Supreme Court upholds acquittal of man who refused enlistment for non-violent beliefs


SEOUL, June 24 (Yonhap) – The highest court on Thursday upheld a not guilty verdict for a conscientious objector who avoided compulsory military service due to personal beliefs, in the first such case.

The Supreme Court upheld the acquittal by the appeals court of the man, a self-identified “queer feminist” accused of breaking the military service law for refusing to follow his conscription in 2017.

The ruling marks the first time that the country’s highest court has acquitted a person who dodged military enlistment for reasons other than being a member of Jehovah’s Witnesses.

By law, all able-bodied South Korean men must perform compulsory military service for about 18 months in a country that faces North Korea across a heavily fortified border.

“The accused’s personal and religious beliefs formed and deeply rooted in him, showing that he opposed enlistment on the basis of his true conscience,” Supreme Court Justice Kim Seon said -soo, making the decision.

During court hearings, the accused claimed he felt dislike of the uniform education structure and peer culture enforcing masculinity among male students during his high school years.

He also participated in anti-war protests, which he said were in keeping with the spirit of peace and love emphasized by Christianity. The person also refused to accept what he described as the “discriminatory and hierarchical military system that destroys diversity”, as well as the state power that defines identity based on biological sex.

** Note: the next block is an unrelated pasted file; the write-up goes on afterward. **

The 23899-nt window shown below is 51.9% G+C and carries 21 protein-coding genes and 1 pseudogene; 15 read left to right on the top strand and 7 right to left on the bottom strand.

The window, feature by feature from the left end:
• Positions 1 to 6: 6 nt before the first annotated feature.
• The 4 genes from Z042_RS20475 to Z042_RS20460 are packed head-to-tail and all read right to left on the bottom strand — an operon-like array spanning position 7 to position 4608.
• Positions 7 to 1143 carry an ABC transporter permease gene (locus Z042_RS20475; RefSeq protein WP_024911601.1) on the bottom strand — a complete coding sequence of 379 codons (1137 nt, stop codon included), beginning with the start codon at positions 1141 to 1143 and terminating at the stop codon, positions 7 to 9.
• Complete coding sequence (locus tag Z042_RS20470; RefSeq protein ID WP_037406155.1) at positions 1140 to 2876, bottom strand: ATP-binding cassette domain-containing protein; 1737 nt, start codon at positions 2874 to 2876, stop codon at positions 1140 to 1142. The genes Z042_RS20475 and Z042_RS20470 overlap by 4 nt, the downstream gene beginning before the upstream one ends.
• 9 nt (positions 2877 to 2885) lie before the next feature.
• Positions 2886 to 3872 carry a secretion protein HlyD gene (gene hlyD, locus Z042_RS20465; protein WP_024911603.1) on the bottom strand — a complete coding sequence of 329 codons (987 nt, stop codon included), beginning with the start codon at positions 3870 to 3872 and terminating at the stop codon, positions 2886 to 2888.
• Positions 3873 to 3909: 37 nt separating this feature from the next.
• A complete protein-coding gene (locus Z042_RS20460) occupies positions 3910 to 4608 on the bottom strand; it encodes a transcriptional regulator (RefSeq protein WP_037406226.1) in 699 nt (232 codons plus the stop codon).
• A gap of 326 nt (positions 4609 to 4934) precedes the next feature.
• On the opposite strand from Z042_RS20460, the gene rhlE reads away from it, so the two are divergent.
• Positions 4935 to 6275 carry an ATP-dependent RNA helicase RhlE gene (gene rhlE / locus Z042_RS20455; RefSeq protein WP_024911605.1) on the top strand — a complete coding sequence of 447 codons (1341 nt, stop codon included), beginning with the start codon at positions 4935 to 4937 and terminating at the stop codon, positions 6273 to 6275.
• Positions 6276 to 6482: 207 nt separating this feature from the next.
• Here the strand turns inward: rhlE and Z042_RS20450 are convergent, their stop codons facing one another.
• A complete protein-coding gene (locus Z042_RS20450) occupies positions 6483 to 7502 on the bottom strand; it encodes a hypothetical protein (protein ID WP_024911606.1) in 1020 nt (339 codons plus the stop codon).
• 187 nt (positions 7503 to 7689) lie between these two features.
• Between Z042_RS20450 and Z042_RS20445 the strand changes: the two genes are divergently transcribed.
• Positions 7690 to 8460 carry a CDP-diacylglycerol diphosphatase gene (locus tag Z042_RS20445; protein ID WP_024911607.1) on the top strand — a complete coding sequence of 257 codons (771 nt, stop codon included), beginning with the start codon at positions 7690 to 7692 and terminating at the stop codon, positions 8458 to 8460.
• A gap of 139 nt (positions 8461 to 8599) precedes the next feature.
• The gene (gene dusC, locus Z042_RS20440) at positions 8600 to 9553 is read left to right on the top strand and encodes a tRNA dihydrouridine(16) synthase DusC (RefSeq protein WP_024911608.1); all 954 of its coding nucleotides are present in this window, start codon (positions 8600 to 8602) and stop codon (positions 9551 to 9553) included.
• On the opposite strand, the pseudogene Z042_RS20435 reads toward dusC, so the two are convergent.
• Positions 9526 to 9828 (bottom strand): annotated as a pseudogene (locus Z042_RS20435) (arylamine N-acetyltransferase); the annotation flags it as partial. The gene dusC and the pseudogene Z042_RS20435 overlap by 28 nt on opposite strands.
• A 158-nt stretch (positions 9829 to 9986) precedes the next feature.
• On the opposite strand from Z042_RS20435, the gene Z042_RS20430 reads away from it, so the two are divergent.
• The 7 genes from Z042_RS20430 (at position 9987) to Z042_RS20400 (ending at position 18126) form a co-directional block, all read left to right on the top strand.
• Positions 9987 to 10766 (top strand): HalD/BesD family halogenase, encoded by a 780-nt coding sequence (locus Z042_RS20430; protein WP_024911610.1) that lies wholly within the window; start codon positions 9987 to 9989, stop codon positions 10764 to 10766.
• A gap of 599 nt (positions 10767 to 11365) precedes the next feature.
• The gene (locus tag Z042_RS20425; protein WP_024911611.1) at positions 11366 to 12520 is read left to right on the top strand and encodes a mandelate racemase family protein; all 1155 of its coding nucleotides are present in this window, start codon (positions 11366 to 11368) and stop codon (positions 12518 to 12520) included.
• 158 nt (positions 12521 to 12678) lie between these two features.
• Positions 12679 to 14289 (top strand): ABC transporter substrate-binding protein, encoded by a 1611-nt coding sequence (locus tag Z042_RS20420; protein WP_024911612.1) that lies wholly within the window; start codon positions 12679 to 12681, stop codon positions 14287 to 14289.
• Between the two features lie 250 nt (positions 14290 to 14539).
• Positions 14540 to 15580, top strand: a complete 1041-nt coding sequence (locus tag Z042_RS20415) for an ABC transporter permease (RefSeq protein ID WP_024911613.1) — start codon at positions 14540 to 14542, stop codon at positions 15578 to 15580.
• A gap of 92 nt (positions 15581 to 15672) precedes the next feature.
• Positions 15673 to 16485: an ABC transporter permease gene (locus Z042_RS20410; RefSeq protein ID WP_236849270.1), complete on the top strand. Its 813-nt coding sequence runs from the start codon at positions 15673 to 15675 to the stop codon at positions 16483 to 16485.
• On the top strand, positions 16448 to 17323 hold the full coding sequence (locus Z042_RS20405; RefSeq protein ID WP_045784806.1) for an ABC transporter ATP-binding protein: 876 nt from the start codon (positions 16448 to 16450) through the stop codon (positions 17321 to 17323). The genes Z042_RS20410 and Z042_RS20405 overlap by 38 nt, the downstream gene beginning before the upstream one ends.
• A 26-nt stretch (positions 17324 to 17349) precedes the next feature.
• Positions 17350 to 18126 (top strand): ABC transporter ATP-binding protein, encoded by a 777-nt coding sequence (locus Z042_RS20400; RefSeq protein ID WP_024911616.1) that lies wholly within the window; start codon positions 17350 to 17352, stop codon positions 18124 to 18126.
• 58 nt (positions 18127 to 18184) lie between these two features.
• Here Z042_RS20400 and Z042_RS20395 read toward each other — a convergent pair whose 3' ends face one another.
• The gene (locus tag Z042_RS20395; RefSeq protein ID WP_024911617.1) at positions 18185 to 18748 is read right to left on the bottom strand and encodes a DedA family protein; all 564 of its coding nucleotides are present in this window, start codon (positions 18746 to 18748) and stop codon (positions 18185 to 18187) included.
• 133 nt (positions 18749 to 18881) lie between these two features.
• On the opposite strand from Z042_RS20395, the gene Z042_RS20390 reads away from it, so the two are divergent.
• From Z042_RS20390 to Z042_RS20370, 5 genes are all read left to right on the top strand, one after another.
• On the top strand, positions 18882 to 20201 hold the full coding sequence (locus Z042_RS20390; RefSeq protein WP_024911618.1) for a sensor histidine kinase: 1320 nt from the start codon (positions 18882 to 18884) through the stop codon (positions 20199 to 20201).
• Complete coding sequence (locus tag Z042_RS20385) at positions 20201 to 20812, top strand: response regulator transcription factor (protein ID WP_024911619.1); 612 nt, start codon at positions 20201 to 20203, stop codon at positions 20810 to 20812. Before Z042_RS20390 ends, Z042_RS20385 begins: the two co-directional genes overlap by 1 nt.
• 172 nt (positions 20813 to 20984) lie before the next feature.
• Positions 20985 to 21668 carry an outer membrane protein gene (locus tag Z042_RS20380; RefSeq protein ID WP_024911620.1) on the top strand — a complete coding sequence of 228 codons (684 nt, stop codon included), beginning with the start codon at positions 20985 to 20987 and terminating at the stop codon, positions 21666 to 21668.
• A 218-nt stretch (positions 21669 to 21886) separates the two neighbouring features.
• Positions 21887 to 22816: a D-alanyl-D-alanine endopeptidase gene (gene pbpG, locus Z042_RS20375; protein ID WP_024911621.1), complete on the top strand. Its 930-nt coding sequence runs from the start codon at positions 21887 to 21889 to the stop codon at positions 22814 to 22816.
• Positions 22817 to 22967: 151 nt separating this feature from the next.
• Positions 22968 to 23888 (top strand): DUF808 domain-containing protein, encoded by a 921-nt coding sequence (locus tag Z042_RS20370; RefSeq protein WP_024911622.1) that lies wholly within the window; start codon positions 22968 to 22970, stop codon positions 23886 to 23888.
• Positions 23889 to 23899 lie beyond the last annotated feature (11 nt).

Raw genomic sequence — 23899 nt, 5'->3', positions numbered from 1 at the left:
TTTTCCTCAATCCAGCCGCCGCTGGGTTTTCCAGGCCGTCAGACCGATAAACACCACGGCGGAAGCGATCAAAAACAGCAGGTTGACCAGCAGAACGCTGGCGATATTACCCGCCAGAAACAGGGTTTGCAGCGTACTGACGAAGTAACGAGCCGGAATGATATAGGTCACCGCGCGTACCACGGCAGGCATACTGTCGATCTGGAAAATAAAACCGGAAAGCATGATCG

The South Korean military does not allow enlistment of transgender people and criminalizes same-sex relationships in troops under military law.

In 2018, the person was sentenced to a year and a half in prison for fraud, but an appeals court overturned the decision last year, citing that he was following his beliefs at the risk of criminal punishment and that he had expressed his willingness to carry alternative service in a correctional facility rather than in the military.

South Korea has started allowing conscientious objectors to replace their compulsory military service with other public services following recognition by a Military Manpower Administration selection committee last October.

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